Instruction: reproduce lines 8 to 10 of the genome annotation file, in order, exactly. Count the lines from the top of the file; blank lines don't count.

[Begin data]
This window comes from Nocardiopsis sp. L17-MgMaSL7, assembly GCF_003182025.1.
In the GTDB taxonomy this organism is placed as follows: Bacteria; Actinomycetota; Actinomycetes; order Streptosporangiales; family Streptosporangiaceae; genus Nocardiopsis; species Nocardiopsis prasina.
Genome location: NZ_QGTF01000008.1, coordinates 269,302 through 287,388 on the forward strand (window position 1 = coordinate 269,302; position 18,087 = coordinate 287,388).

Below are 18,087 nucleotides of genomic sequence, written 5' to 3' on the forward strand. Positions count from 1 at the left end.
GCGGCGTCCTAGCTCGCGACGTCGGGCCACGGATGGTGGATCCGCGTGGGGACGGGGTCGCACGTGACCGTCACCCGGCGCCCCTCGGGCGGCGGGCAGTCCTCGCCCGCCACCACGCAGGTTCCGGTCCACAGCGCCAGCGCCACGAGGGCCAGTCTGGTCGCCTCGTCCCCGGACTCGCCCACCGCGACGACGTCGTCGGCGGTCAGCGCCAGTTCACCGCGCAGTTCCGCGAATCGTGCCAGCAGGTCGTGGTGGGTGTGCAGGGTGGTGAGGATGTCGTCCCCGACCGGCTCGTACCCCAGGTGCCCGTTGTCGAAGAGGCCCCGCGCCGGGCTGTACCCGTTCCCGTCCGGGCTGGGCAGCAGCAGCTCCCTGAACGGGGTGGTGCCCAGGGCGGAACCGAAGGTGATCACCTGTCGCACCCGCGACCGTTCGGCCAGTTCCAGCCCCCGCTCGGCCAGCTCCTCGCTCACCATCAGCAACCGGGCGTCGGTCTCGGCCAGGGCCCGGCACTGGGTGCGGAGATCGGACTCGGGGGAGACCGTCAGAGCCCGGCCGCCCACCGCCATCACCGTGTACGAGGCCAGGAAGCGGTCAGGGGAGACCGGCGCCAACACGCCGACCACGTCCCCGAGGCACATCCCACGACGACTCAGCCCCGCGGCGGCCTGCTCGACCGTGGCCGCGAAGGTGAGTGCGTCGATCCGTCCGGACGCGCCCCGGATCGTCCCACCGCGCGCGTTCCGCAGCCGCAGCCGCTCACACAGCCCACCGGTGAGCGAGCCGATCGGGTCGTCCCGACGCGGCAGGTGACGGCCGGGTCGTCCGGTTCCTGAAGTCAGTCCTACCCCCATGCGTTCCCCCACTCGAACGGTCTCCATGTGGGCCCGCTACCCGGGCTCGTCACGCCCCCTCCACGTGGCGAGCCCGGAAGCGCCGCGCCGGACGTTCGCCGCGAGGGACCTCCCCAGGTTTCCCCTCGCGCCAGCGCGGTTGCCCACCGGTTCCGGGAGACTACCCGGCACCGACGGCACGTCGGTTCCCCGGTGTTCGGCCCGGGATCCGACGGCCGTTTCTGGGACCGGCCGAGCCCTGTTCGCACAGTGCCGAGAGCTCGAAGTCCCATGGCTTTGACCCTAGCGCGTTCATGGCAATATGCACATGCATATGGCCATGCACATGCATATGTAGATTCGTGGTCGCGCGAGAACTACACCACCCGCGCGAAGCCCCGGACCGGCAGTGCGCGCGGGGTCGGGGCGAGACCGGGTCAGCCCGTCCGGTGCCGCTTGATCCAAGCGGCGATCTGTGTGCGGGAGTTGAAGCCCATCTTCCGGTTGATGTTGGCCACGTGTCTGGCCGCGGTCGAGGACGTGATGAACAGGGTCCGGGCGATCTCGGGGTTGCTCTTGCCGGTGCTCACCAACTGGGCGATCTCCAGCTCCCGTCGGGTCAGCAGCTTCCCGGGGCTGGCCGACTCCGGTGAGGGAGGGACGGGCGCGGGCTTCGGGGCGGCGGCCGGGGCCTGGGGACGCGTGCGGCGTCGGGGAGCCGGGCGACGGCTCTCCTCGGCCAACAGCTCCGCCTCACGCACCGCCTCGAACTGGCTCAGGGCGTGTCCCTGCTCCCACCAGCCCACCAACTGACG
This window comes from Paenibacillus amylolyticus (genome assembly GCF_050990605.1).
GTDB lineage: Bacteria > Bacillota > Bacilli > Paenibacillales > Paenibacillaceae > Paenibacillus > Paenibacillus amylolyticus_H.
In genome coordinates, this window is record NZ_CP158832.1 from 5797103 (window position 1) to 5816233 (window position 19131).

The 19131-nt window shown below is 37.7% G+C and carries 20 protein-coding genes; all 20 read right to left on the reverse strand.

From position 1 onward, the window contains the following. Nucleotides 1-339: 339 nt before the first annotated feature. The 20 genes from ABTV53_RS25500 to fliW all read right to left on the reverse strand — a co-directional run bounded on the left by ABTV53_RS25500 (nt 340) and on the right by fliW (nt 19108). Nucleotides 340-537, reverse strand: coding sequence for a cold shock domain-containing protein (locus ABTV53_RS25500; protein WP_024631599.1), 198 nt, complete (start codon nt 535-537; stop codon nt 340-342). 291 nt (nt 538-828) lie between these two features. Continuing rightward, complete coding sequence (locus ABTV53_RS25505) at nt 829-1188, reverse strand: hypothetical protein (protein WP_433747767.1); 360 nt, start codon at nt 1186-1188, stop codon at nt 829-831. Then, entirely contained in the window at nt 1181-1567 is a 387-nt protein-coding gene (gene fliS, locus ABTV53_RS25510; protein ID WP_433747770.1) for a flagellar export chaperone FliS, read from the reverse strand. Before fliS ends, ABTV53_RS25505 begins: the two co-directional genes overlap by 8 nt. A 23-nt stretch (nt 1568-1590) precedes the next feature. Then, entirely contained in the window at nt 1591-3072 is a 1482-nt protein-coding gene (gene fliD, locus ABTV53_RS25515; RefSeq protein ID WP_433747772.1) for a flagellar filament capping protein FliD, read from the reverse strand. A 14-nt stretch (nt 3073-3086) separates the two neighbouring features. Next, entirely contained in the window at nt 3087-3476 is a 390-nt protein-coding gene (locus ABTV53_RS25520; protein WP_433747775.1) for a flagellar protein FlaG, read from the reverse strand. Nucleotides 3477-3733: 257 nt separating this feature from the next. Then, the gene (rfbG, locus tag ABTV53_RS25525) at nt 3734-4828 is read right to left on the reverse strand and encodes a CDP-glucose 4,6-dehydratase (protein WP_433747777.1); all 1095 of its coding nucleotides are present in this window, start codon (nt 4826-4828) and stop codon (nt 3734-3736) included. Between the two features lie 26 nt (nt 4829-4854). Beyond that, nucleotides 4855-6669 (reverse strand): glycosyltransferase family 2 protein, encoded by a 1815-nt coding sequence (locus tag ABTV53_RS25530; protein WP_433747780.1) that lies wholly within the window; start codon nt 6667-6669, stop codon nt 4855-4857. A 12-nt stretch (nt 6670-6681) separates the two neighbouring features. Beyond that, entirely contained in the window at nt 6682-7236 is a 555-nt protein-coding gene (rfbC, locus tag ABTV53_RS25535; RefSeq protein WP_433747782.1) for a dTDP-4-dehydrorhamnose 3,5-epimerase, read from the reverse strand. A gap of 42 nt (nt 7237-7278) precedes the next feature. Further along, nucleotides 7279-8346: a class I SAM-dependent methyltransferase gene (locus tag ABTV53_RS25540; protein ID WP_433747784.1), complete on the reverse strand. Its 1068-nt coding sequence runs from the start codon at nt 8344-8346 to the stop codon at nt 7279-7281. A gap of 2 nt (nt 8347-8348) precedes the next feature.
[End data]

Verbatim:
In genome coordinates, this window is record NZ_CP158832.1 from 5797103 (window position 1) to 5816233 (window position 19131).

The 19131-nt window shown below is 37.7% G+C and carries 20 protein-coding genes; all 20 read right to left on the reverse strand.

From position 1 onward, the window contains the following. Nucleotides 1-339: 339 nt before the first annotated feature. The 20 genes from ABTV53_RS25500 to fliW all read right to left on the reverse strand — a co-directional run bounded on the left by ABTV53_RS25500 (nt 340) and on the right by fliW (nt 19108). Nucleotides 340-537, reverse strand: coding sequence for a cold shock domain-containing protein (locus ABTV53_RS25500; protein WP_024631599.1), 198 nt, complete (start codon nt 535-537; stop codon nt 340-342). 291 nt (nt 538-828) lie between these two features. Continuing rightward, complete coding sequence (locus ABTV53_RS25505) at nt 829-1188, reverse strand: hypothetical protein (protein WP_433747767.1); 360 nt, start codon at nt 1186-1188, stop codon at nt 829-831. Then, entirely contained in the window at nt 1181-1567 is a 387-nt protein-coding gene (gene fliS, locus ABTV53_RS25510; protein ID WP_433747770.1) for a flagellar export chaperone FliS, read from the reverse strand. Before fliS ends, ABTV53_RS25505 begins: the two co-directional genes overlap by 8 nt. A 23-nt stretch (nt 1568-1590) precedes the next feature. Then, entirely contained in the window at nt 1591-3072 is a 1482-nt protein-coding gene (gene fliD, locus ABTV53_RS25515; RefSeq protein ID WP_433747772.1) for a flagellar filament capping protein FliD, read from the reverse strand. A 14-nt stretch (nt 3073-3086) separates the two neighbouring features. Next, entirely contained in the window at nt 3087-3476 is a 390-nt protein-coding gene (locus ABTV53_RS25520; protein WP_433747775.1) for a flagellar protein FlaG, read from the reverse strand. Nucleotides 3477-3733: 257 nt separating this feature from the next. Then, the gene (rfbG, locus tag ABTV53_RS25525) at nt 3734-4828 is read right to left on the reverse strand and encodes a CDP-glucose 4,6-dehydratase (protein WP_433747777.1); all 1095 of its coding nucleotides are present in this window, start codon (nt 4826-4828) and stop codon (nt 3734-3736) included. Between the two features lie 26 nt (nt 4829-4854). Beyond that, nucleotides 4855-6669 (reverse strand): glycosyltransferase family 2 protein, encoded by a 1815-nt coding sequence (locus tag ABTV53_RS25530; protein WP_433747780.1) that lies wholly within the window; start codon nt 6667-6669, stop codon nt 4855-4857. A 12-nt stretch (nt 6670-6681) separates the two neighbouring features. Beyond that, entirely contained in the window at nt 6682-7236 is a 555-nt protein-coding gene (rfbC, locus tag ABTV53_RS25535; RefSeq protein WP_433747782.1) for a dTDP-4-dehydrorhamnose 3,5-epimerase, read from the reverse strand. A gap of 42 nt (nt 7237-7278) precedes the next feature. Further along, nucleotides 7279-8346: a class I SAM-dependent methyltransferase gene (locus tag ABTV53_RS25540; protein ID WP_433747784.1), complete on the reverse strand. Its 1068-nt coding sequence runs from the start codon at nt 8344-8346 to the stop codon at nt 7279-7281. A gap of 2 nt (nt 8347-8348) precedes the next feature.